Irritable Bowel Syndrome Sturgis MI
Mount Pleasant, MI
Broadway Health Services
Internal Medicine, Gastroenterology
Medical School: Univ Of Pr Sch Of Med, San Juan Pr 00936
Graduation Year: 1963
Hospital: St Mary Hospital, Livonia, Mi
Group Practice: Livonia Internal Medicine Associates Pc
Medical School: Sri Ramachandra Med Coll, Dr M G R Med Univ, Madras, Tn, India
Graduation Year: 1995
Gastroenterology, Internal Medicine, Emergency Medicine
Medical School: Med Coll Of Ohio, Toledo Oh 43699
Graduation Year: 1993
Port Huron, MI
Gastroenterology, Internal Medicine
Ann Arbor, MI
Medical School: Northwestern Univ Med Sch, Chicago Il 60611
Graduation Year: 1998
Grand Rapids, MI
Gastroenterology, Internal Medicine
Medical School: Mi State Univ Coll Of Human Med, East Lansing Mi 48824
Graduation Year: 1984
Hospital: Mary Free Bed Hospital And Reh, Grand Rapids, Mi; St Marys Health Services, Grand Rapids, Mi
Group Practice: Grand River Gastroenterology
East Lansing, MI
Medical School: Univ Of Hlth Sci, Coll Of Osteo Med, Kansas City Mo 64124
Graduation Year: 1986
Rx: Pacify Irritable Bowel Syndrome
By Karta Purkh Singh Khalsa
In March, the FDA pulled Zelnorm, a popular drug for irritable bowel syndrome (IBS) and constipation, from the market. The withdrawal came after a Swiss government review of 29 Zelnorm studies revealed that patients who used the drug had a tenfold increase in the chance of heart attack, stroke, or severe heart-related chest pain.
The revelation that Zelnorm’s side effects are far from the “norm” creates even more impetus for a natural solution to IBS. About one million Americans have this intestinal disorder, which causes constipation, diarrhea, and abdominal pain. The symptoms, though notoriously sporadic, provoke a striking amount of discomfort and stress. While doctors don’t know for sure what causes IBS, people with stress, fibromyalgia, and sicca complex (dry eyes and mouth) and women having their periods are more likely to suffer IBS symptoms.
Irritable bowel syndrome has numerous other monikers, such as colitis, mucous colitis, spastic colon, and spastic bowel, but none of these terms accurately describe it—IBS doesn’t involve inflammation and should not be confused with ulcerative colitis. Doctors consider IBS a functional disorder because the colon and intestines, upon examination, show no sign of disease, injury, or bleeding. Nonetheless, as IBS sufferers know, the condition is far from phantom. Still, you don’t have to risk a Zelnorm-induced heart attack to find relief; alternative medicine has a long history of treating the condition. First, identify and remove the IBS food triggers from your diet. Although trouble can erupt at any time, the common triggers include gaseous foods, large meals, chocolate, dairy, alcohol, fatty foods, and caffeine.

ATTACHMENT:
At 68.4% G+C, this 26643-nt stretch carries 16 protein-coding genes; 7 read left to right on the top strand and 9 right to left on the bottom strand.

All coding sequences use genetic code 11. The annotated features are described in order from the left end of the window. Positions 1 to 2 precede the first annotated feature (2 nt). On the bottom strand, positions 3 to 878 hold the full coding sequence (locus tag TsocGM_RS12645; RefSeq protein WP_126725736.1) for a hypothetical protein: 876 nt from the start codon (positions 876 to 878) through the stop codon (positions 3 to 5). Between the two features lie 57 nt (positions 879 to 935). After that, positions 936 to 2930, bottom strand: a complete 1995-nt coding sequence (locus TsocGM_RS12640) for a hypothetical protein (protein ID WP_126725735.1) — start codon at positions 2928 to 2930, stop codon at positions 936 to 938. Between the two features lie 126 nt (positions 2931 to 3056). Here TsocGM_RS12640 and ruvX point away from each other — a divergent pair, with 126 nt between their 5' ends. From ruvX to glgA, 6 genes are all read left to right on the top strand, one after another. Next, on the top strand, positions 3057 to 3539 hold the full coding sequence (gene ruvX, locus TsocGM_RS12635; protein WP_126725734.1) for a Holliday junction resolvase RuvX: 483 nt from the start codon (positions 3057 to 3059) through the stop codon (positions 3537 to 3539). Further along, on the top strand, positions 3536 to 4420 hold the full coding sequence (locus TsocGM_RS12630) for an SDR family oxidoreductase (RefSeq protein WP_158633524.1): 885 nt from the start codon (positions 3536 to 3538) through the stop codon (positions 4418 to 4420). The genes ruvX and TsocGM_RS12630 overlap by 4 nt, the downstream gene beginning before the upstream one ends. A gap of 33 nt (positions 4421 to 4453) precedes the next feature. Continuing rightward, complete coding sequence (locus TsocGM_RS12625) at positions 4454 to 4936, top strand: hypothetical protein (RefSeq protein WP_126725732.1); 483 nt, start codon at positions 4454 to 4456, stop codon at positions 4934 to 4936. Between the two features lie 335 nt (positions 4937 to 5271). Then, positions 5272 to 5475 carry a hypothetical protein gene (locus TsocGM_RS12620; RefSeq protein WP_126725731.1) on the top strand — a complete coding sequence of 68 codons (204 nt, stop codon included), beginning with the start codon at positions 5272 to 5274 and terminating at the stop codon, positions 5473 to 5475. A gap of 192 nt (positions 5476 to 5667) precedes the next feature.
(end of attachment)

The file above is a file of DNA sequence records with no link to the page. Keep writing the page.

Next, give your intestines some help with probiotics—friendly bacteria that aid digestion and reduce the population of pathological bugs by competing with them for space. During a four-week, double-blind, placebo-controlled study of 60 IBS patients, treatment with Lactobacillus plantarum probiotics significantly reduced painful gas—and the benefits continued a year after treatment. Shoot for 3 to 5 billion live organisms daily from live yogurt or probiotic supplements.
Peppermint oil may offer additional relief by relaxing intestinal muscles and soothing spasms. In one double-blind trial, four out of five IBS patients reduced their symptoms with enteric-coated peppermint oil. One to two capsules with each meal should do the trick.
Psyllium seed, another heavy hitter against IBS, mitigates diarrhea and pain. As this bulk fiber travels through the gut, it absorbs excess fluids, normalizing stool texture and calming cramps. One study revealed that 82 percent of people relieved their constipation with psyllium. Take 6 to 7 grams with each meal in capsules, chewable wafers, or drinks for a total of about 20 grams daily.
Author: Karta Purkh Singh Khalsa
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